Ella Jamison, a longtime member of the Jehovah’s Witnesses, was distributing pamphlets to Dallas pedestrians, inviting them to hear a speech from another Jehovah’s Witness and to contribute money to the Jehovah’s Witnesses by buying their books. She was charged with violating a city ordinance prohibiting distribution of pamphlets.
The Corporation Court of Dallas and the County Criminal Court successively convicted her, and she appealed to the United States Supreme Court. The Court held that the Dallas ordinance violated her First Amendment rights of freedom of press and of religion, applied to the states per the Fourteenth Amendment.
The Court rejected both of the city’s arguments in favor of the ordinance. First, it said that although cities certainly have much control of travel and public conduct, individuals have the right to express their views ‘‘in an orderly fashion’’ in public spaces. The right to do so is protected, whether in speech or written word.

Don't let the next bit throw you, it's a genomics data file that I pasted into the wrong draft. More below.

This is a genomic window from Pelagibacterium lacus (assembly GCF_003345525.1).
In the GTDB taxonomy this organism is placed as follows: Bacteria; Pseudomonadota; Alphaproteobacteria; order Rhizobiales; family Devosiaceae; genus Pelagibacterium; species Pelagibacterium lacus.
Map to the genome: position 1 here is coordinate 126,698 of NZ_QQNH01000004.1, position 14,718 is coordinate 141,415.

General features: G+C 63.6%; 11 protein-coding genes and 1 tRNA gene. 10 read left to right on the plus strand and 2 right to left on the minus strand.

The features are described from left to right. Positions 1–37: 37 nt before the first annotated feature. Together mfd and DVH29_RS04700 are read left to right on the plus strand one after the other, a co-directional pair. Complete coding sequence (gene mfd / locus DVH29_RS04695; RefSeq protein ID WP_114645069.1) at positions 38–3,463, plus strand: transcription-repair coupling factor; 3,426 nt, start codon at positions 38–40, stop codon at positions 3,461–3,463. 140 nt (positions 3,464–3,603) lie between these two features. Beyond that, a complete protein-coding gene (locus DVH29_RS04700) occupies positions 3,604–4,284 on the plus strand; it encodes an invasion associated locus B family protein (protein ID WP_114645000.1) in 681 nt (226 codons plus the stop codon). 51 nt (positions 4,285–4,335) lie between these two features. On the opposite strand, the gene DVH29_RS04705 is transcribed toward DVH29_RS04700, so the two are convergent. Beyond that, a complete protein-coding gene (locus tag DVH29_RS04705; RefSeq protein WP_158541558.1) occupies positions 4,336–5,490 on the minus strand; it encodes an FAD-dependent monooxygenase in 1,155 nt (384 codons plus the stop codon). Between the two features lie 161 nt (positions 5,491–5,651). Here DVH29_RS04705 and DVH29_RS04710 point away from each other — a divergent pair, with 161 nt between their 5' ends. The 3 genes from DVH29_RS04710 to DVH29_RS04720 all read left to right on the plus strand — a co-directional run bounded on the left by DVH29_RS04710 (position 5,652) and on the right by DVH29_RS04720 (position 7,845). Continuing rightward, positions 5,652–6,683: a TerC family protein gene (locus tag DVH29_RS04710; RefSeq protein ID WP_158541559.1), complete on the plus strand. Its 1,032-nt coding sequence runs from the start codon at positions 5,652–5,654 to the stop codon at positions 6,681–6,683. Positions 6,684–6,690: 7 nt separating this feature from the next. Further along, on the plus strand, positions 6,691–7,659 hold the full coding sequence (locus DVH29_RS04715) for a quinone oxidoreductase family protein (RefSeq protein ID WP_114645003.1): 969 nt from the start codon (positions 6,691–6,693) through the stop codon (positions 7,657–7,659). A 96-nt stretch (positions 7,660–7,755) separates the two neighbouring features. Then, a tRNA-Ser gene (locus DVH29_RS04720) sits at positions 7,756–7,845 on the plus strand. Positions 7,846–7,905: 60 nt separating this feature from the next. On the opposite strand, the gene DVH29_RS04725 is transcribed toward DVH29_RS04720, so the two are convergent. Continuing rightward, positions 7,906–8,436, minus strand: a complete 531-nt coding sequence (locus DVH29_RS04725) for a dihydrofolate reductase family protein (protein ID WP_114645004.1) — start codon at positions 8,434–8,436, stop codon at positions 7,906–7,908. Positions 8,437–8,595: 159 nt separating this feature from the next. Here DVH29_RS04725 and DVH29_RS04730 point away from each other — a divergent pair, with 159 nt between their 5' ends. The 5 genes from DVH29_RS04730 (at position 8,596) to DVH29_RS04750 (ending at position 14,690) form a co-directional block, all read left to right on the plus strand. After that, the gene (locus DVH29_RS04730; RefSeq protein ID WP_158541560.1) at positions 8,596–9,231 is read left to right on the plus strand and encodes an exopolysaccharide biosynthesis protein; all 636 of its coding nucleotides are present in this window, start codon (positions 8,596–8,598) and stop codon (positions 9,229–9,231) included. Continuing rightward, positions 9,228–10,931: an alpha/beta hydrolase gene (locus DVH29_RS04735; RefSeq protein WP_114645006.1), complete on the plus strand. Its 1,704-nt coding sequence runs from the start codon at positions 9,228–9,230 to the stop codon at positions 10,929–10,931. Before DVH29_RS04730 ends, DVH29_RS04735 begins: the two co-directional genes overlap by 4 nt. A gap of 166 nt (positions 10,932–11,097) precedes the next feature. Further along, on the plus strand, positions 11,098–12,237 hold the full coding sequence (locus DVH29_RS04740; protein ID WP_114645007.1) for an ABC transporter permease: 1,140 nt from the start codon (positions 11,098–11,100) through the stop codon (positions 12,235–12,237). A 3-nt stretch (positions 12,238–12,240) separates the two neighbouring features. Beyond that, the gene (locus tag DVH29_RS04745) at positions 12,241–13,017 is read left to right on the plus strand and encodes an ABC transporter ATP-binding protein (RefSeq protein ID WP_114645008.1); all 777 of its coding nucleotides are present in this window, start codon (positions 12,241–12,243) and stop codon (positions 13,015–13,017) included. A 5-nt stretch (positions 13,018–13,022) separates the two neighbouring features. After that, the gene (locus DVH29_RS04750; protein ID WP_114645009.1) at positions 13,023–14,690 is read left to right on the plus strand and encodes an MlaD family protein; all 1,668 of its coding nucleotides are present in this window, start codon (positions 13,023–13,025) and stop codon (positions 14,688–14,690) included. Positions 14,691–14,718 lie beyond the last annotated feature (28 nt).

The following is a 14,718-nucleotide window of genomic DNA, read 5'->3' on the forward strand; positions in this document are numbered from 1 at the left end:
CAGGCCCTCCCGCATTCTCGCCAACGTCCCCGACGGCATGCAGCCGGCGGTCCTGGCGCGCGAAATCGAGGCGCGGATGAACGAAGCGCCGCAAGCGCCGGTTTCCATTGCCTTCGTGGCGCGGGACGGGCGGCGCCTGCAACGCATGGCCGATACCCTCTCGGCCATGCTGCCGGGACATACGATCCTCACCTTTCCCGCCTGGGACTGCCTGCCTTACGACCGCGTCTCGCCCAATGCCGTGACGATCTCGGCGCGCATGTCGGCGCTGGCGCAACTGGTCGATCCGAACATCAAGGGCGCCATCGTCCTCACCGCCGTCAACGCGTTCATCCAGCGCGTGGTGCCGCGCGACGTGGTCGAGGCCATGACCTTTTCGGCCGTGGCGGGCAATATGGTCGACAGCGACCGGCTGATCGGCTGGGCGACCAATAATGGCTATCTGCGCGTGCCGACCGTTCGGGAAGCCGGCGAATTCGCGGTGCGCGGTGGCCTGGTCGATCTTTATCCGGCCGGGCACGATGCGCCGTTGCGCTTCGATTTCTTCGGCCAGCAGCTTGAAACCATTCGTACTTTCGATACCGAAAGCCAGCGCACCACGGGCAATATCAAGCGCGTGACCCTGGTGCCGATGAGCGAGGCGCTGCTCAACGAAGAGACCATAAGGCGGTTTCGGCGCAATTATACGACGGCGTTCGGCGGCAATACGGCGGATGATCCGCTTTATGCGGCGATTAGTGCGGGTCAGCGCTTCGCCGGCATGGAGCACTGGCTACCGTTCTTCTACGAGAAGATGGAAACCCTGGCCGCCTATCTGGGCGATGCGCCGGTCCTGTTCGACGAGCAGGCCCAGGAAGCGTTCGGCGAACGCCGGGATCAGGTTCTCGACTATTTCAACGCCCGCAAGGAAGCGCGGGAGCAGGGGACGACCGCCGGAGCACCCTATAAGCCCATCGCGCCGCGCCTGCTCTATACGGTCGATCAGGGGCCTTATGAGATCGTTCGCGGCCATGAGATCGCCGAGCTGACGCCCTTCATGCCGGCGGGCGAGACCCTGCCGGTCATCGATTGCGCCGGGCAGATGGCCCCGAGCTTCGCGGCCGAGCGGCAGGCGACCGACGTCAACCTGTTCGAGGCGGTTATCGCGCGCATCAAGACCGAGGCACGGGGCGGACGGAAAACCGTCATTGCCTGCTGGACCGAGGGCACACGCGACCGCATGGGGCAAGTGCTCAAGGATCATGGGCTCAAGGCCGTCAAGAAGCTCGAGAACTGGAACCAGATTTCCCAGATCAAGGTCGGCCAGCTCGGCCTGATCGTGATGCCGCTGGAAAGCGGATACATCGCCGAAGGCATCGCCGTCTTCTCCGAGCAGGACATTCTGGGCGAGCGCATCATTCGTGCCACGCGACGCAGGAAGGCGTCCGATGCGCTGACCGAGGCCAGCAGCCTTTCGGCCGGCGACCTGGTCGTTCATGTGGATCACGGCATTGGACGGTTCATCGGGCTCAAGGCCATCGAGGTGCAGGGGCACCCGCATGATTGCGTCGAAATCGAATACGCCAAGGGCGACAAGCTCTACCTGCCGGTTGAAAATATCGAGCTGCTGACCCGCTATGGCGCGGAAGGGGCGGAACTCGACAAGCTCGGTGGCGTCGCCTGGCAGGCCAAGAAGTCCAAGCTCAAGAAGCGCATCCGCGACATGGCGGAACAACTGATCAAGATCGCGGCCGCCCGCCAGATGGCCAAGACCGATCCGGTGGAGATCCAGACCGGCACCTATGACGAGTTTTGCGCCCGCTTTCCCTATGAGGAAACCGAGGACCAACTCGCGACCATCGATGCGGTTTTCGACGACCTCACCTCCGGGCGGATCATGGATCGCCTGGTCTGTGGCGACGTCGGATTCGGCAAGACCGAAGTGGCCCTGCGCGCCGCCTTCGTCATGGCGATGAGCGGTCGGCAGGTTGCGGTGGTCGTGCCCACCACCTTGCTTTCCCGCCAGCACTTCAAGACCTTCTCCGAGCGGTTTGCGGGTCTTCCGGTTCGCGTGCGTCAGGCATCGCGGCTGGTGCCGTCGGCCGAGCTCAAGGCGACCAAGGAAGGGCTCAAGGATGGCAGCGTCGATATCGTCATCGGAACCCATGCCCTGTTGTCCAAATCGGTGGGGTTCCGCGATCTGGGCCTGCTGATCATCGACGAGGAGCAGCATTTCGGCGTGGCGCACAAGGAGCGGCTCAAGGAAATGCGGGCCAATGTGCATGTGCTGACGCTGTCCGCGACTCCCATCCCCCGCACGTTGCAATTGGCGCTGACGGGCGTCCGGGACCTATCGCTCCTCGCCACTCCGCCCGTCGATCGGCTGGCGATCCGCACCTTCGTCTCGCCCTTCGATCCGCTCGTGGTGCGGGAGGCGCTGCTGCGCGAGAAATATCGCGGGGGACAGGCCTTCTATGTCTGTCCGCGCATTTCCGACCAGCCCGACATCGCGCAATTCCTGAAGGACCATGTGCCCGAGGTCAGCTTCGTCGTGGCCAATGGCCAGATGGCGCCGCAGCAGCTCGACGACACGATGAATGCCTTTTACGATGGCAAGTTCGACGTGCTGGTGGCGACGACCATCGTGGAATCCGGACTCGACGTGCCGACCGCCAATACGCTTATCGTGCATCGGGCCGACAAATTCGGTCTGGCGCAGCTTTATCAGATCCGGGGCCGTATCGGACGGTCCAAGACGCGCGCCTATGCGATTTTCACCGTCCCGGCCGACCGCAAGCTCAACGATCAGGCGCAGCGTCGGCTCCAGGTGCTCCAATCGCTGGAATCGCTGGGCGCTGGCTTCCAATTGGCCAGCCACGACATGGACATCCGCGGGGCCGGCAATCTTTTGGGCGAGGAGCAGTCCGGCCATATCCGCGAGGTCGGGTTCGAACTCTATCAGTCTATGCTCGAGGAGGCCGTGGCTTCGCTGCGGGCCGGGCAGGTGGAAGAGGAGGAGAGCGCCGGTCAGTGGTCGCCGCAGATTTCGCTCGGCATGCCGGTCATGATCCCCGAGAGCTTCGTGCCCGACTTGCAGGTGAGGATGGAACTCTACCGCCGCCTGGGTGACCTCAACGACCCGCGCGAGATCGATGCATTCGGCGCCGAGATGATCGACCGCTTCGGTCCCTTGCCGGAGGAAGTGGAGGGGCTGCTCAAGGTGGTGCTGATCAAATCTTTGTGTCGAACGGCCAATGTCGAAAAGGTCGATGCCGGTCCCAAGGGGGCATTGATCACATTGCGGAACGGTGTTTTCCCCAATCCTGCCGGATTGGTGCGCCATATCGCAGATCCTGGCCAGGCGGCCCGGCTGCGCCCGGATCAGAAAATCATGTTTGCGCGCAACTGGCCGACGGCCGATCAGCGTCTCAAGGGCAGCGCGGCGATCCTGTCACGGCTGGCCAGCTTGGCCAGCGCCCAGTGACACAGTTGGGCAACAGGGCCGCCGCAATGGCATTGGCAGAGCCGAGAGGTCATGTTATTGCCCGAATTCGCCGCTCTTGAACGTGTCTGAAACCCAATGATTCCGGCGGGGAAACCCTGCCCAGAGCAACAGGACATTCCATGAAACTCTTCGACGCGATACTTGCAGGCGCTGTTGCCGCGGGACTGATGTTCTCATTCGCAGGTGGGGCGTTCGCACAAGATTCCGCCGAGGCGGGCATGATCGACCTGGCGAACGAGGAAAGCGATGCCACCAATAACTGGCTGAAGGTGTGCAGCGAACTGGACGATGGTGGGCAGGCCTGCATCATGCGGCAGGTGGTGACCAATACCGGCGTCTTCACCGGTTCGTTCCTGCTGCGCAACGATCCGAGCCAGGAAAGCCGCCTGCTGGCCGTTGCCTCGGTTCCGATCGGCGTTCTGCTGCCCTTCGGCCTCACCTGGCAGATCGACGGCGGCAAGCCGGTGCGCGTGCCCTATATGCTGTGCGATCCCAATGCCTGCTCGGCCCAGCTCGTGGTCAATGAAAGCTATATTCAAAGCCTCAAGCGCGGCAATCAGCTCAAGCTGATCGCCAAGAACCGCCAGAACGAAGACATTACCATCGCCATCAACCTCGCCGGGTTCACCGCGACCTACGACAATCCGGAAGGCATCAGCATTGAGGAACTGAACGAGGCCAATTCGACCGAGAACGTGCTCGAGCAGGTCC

Second, the Court rejected the city’s argument that despite their goal of advancing a religious cause, the invitation to purchase should render the pamphlets commercial and, therefore, proscribable. Following its holding in Schneider v. Irvington, the existence of a commercial statement in the pamphlet was not sufficient to interdict it. Purely commercial pamphlets, the Court said, could still be proscribed by the state.
This case is one of several foreshadowing the Court’s line of ‘‘forum doctrine’’ cases, which hold (among other things) that communication of ideas in public forums is an important First Amendment right.
References and Further Reading
Cases and Statutes Cited